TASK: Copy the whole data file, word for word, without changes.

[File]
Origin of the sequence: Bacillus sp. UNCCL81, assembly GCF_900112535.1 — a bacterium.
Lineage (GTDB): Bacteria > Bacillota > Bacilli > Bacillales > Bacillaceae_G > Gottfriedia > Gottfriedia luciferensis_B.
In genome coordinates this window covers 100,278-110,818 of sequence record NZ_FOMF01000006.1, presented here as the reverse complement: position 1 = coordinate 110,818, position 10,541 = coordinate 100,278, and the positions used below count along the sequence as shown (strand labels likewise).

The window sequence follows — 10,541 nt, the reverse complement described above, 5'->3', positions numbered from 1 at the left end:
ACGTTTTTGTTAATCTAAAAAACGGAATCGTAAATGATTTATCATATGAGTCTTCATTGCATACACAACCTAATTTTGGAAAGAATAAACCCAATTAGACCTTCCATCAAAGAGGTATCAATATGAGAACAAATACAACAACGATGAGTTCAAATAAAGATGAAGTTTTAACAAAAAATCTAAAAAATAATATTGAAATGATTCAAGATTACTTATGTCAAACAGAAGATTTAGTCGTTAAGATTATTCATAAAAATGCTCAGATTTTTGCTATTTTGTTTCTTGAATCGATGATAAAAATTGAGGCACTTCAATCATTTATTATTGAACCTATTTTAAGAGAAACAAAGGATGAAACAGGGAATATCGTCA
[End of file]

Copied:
Origin of the sequence: Bacillus sp. UNCCL81, assembly GCF_900112535.1 — a bacterium.
Lineage (GTDB): Bacteria > Bacillota > Bacilli > Bacillales > Bacillaceae_G > Gottfriedia > Gottfriedia luciferensis_B.
In genome coordinates this window covers 100,278-110,818 of sequence record NZ_FOMF01000006.1, presented here as the reverse complement: position 1 = coordinate 110,818, position 10,541 = coordinate 100,278, and the positions used below count along the sequence as shown (strand labels likewise).

The window sequence follows — 10,541 nt, the reverse complement described above, 5'->3', positions numbered from 1 at the left end:
ACGTTTTTGTTAATCTAAAAAACGGAATCGTAAATGATTTATCATATGAGTCTTCATTGCATACACAACCTAATTTTGGAAAGAATAAACCCAATTAGACCTTCCATCAAAGAGGTATCAATATGAGAACAAATACAACAACGATGAGTTCAAATAAAGATGAAGTTTTAACAAAAAATCTAAAAAATAATATTGAAATGATTCAAGATTACTTATGTCAAACAGAAGATTTAGTCGTTAAGATTATTCATAAAAATGCTCAGATTTTTGCTATTTTGTTTCTTGAATCGATGATAAAAATTGAGGCACTTCAATCATTTATTATTGAACCTATTTTAAGAGAAACAAAGGATGAAACAGGGAATATCGTCA